Middle East Meets West in Worcester Art Museum Exhibition of Recent Paintings and Drawings By Ambreen Butt
(WORCESTER, MASS., FEBRUARY 20, 2003) - Cultural tensions between her Middle-Eastern Muslim roots and contemporary American lifestyle infuse the art of Ambreen Butt, whose recent work is on exhibit at the Worcester Art Museum from March 1 through May 11.
Butt, born in Pakistan in 1969, formally trained in traditional Persian and Indian miniature painting. A decade ago, she moved to Boston to study art from a contemporary American perspective. Since making that transition, her work has reflected and attempted to reconcile a stylistic and narrative gulf between her past and present cultures.
Amidst ongoing religious and political strife in the Middle East, and between Western non-Muslims and Islamic societies, there has been a noticeable increase in interest and support for contemporary art about this region of the world, said Curator of Contemporary Art Susan L. Stoops, and specifically for work by women of Butt's generation who address Islamic traditions and paradoxes in their art.
The solo exhibition, entitled I Must Utter What Comes to My Lips, features paintings and drawings from three recent series, including Farewell, Home in the World, and I Must Utter What Comes to My Lips. All of the pieces were completed within the last two years, and most will be exhibited for the first time at the Worcester Art Museum.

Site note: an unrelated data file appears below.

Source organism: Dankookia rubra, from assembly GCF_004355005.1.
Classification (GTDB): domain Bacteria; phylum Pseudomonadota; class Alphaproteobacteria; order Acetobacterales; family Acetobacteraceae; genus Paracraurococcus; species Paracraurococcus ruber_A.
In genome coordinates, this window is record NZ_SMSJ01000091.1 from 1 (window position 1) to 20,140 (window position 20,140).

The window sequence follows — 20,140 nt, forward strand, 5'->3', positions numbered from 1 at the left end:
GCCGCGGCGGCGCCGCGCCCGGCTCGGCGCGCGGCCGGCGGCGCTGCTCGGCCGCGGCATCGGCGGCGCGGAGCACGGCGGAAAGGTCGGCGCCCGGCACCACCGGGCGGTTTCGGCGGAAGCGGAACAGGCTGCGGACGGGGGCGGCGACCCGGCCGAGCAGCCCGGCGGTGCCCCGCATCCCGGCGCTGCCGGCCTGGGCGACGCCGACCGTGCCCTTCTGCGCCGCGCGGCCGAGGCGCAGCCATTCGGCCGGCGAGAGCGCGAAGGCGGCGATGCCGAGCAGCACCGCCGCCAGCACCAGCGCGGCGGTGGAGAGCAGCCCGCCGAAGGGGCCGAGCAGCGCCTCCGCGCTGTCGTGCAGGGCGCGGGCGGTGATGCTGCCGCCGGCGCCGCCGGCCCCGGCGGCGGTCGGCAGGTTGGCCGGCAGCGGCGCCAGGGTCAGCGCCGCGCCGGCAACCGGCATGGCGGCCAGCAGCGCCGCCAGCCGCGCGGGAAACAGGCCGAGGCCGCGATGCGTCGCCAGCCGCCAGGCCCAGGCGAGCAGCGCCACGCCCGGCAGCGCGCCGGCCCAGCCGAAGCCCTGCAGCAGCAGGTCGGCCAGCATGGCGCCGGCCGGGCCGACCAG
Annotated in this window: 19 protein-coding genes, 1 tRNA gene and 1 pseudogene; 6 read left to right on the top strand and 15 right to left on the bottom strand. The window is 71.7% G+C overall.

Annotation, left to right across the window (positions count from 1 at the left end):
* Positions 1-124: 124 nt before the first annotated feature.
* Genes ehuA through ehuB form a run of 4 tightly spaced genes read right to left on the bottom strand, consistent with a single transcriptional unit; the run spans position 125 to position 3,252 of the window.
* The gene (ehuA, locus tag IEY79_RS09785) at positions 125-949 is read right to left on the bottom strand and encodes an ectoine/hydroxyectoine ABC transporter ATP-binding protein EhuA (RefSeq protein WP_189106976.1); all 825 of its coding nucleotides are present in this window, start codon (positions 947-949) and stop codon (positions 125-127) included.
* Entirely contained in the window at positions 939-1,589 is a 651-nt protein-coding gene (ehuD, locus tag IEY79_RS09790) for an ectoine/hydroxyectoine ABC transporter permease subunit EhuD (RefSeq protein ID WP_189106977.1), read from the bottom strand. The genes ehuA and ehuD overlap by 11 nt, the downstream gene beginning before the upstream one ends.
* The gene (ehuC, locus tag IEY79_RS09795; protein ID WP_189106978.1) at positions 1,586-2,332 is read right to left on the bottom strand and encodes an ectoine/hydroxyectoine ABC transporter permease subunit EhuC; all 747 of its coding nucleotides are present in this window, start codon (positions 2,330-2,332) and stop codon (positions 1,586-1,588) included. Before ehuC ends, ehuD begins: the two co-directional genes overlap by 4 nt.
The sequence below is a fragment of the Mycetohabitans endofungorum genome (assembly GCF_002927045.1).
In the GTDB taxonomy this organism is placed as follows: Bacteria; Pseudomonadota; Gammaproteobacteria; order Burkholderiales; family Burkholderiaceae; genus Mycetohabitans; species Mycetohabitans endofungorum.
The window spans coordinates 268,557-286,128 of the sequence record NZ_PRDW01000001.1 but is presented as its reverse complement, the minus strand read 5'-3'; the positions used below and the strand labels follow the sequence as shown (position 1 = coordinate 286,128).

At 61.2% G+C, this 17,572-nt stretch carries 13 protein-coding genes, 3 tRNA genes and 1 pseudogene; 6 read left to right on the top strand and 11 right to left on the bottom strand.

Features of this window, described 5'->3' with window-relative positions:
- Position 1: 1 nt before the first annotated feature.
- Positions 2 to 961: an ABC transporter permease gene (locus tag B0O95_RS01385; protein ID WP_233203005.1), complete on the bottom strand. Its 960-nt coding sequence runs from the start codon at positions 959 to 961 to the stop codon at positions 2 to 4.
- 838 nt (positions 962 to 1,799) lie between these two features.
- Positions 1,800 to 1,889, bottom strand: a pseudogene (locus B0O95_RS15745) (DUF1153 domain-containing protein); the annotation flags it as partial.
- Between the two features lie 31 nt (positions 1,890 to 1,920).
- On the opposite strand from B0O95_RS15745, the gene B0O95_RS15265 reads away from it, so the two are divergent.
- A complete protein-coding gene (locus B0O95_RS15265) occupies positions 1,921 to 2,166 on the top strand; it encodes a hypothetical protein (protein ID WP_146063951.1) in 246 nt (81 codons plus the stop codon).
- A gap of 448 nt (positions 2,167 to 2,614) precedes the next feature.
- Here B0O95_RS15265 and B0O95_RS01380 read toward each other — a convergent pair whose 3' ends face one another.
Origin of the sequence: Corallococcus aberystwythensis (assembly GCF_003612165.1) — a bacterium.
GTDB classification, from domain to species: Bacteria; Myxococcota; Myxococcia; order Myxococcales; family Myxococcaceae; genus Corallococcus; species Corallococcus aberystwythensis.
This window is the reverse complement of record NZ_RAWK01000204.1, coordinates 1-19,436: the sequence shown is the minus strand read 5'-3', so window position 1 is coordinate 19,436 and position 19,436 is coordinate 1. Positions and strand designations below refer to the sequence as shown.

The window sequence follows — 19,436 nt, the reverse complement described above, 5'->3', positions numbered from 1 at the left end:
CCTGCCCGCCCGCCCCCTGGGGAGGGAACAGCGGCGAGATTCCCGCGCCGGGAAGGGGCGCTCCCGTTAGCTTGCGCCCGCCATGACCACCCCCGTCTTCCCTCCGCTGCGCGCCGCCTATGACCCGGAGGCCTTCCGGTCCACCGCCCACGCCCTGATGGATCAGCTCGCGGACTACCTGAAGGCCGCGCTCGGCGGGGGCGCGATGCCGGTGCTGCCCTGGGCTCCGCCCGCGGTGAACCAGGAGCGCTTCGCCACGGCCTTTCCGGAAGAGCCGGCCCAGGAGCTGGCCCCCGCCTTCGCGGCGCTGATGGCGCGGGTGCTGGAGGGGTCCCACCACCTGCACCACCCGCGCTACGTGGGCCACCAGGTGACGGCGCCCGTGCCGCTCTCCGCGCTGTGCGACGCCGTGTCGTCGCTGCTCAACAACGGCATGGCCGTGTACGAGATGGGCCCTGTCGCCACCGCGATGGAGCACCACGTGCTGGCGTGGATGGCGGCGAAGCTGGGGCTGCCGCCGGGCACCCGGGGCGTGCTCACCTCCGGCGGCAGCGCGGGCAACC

Butt will visit the Worcester Art Museum to talk about her art and experiences at 7 p.m. on Thursday, March 27. The talk is free and open to the public, and a reception for the artist will follow. While Butt's subject matter is extremely personal, often self-portraits, and generated by memories, her paintings and drawings intentionally wrestle with broader issues of gender, power, intellectual freedom, human rights, and cultural stereotypes. Butt most often depicts herself, a contemporary female figure, with naturalistic detail, hovering in a field of Minimalist-inspired hairline stripes or dreamlike expanses. In the Home and the World series, Butt creates images of a dark-haired woman (herself) nestled in verdant foliage and often holding a vessel in her lap, hands, or on her head, as plants flourish, words cascade, or birds swirl and peck around her. In a drawing from Farewell, Butt depicts herself bound by serpents at her wrists and ankles to the trunk of a leafless tree whose branches have yielded not fruit but words-desire, pleasure, lust, love, temptation, home, security, and shelter. A provocative image from the series I Must Utter What Comes to My Lips features a slender bird falling from the sky. It's an apparent victim of guns shot by two females, each acting in the name of the symbol-an American flag and a Muslim prayer-on the scarf that blindfolds her.
Butt takes two distinct approaches to traditional miniature techniques and forms. In two series Home and the World and Farewell, Butt constructs her images through layers of paper and translucent Mylar that incorporate elements of collage, watercolor, white gouache, and stitching. This layering process mirrors the complexity of Butt's personal identity and the cultural issues she addresses in her work. It is also a metaphor for the seamless accumulation of decisions and events of the past that go into shaping the present. Butt often incorporates text, including delicately handwritten Urdu script along with typed English translations, emphasizing keywords such as humanity, uncertainty, self, and home.